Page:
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Speaker Renner Investigates Obscene Books in Hillsborough County Schools

The Florida House seeks records of Hillsborough public school’s unanimous decision to put an obscene book back on the shelf and make it accessible to eleven-year-olds – even after parents and county residents expressed outrage.

TALLAHASSEE, FLORIDA — Today, Florida House Speaker Paul Renner launched an investigation into Hillsborough County public school’s decision to keep a book on middle school shelves that features explicit instructions on anal and oral sex, hand jobs and how to use sex apps.

In his letter to Superintendent Addison Davis, Renner requests all communications, documents, Educational Media Materials Committee (EMMC) records and all meeting minutes related to author Juno Dawson’s This Book is Gay (2015).


In August, The Florida Standard reported on Julie Gebhards' efforts to convince the Hillsborough County School Board to review the books in question by reading portions aloud at board meetings. But school board members said parents reading excerpts aloud from school books featuring pedophilia, masochistic sex, masturbation, incestuous violent rape and other topics made them uncomfortable.

“For eighteen months, I’ve been bringing different, really despicable, books to them,” Gebhards tells The Florida Standard. “A Board Member sent me an email and asked me to stop reading from the books because the board is uncomfortable – the hypocrisy is so evident.”

Gebhards said that no reasonably-minded person would defend the books on school library shelves, easily accessible to eleven-year-olds. “I definitely think there is a loophole in the legislation that needs to be closed,” Gebhards said, referring to vague language about “educational materials” in HB 1467, legislation signed in 2022 that ensures curriculum transparency.

“The Media Specialist was adamant that she needed this book in the school library based on the needs of her community,” Julie Gebhards said. Gebhards directly asked the Media Specialist: “Do you have children asking you how to have anal sex? Because that’s a real problem.”


Speaker Renner said the House of Representatives seeks to understand the decision-making processes for allowing the book to be available to young children. In addition, while he appreciates the work of school administrators and teachers, he also wants records on how school officials have addressed objections by parents and county residents.

“While the vast majority of reading and educational materials in our school libraries are age-appropriate, some books are so clearly obscene and directed to children that they would be rejected by adult bookstores,” Renner told The Florida Standard. “Any fair-minded person reviewing these books would agree, and we will not tolerate continued efforts to bypass Florida law.”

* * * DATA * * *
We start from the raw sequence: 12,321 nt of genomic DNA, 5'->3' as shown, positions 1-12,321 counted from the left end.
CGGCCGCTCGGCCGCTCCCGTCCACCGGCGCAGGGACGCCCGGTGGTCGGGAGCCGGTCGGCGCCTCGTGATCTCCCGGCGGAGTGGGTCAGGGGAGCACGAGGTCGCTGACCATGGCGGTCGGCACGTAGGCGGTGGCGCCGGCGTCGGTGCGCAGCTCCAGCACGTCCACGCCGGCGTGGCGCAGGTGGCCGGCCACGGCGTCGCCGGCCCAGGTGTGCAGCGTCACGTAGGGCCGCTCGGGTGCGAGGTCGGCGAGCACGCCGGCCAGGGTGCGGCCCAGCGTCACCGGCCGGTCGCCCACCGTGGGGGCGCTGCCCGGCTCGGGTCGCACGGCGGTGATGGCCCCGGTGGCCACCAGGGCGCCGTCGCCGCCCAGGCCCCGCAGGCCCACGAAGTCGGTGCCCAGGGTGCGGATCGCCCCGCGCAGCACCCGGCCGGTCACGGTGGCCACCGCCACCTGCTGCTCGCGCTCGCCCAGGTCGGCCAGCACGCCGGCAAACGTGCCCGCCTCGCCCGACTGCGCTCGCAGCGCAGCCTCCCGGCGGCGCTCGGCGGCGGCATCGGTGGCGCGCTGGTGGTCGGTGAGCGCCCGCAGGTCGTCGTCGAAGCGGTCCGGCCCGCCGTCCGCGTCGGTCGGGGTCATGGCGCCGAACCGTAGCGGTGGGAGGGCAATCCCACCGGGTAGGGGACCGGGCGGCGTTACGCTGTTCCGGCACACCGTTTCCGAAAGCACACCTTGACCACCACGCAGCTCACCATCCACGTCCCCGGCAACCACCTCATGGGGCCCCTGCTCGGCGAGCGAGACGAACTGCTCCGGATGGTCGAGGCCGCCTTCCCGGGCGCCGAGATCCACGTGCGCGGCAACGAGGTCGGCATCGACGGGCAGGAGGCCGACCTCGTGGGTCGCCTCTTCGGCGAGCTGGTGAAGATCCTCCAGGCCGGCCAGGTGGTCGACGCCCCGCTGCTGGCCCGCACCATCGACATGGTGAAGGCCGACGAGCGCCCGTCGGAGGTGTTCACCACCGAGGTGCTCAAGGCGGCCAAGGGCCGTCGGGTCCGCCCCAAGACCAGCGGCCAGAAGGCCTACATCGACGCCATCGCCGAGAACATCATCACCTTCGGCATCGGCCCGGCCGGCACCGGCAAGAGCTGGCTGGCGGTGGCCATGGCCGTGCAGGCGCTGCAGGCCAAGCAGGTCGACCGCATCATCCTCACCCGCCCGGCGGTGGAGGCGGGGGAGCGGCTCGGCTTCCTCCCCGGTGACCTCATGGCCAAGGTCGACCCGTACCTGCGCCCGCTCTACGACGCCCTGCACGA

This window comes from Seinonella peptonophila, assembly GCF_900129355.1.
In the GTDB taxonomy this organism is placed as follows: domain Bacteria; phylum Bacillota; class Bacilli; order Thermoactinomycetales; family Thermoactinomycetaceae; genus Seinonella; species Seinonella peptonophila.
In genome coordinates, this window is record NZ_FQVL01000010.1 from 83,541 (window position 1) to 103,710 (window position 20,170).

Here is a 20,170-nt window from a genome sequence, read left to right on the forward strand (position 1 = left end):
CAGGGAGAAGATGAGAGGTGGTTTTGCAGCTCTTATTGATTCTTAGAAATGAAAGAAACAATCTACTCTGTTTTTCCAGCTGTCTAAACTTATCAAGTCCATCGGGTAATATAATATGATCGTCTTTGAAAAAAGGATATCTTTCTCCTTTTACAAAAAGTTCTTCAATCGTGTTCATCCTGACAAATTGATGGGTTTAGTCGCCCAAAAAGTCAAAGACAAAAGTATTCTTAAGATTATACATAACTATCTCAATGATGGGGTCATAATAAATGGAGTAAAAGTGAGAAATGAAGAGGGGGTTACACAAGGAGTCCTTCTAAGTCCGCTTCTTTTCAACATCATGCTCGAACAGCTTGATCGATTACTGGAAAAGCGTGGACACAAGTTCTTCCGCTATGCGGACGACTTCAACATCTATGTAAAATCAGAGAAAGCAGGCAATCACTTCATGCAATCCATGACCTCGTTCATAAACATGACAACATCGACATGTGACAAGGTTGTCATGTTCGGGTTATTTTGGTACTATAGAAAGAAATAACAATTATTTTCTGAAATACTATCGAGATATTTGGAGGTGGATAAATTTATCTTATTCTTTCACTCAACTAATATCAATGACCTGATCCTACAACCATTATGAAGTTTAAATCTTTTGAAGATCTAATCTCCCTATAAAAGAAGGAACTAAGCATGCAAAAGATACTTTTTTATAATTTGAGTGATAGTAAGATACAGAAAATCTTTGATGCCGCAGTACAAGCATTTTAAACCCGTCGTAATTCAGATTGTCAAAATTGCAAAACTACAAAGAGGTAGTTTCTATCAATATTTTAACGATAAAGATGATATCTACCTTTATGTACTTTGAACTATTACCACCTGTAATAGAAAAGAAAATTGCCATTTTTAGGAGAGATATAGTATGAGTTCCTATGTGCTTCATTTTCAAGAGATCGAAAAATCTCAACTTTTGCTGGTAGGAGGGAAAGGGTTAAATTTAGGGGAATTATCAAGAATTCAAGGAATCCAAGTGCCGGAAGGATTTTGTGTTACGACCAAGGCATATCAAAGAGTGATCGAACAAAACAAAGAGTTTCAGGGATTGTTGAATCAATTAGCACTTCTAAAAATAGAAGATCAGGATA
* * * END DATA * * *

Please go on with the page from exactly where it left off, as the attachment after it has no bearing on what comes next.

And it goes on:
Renner said the Hillsborough County Public Schools’ mission “to provide an education and the support that enable each student to excel as a successful and responsible citizen” is a noble goal. But he emphasized that nearly half of all Hillsborough County students read below grade level.

“We must focus all our energies on prioritizing learning and teaching the core skills – math, reading, writing – to unleash the full potential of every child,” Renner said. “The Florida House of Representatives has an obligation to protect our children and a responsibility to uphold Florida law, which prohibits schools from exposing young children to age-inappropriate materials.”


Tiffany Justice, the co-founder of Moms for Liberty, told The Florida Standard that she is incredibly thankful for the two Mom’s for Liberty members, Michelle Beavers and Jennifer Pippen, who served on the legislative workgroup for HB 1467. The workgroup helped the legislature develop a process for schools to vet controversial books.

Justice said the moms tried to send pictures of the books to the workgroup and other members by email. But Florida’s Department of Education servers bounced the messages due to the pornographic content in the books.

“I believe this situation we’re seeing is born out of the fact that Hillsborough County did, in fact, go through a review process of This Book is Gay. Through the review process, they put it back on the shelf – they said it was fine,” Justice said, calling the move an “egregious action.”

Julie Gebhards noticed several inappropriate books in the Hillsborough County district schools when her daughter came home one day and asked her to buy her a book.

“When I looked up the book, it had every sort of vile sexual act you can imagine – from pedophilia to rape and incest,” Gebhards told The Florida Standard. “I pulled my kids out of the public schools – partly because of that and partly because they weren’t learning anything.”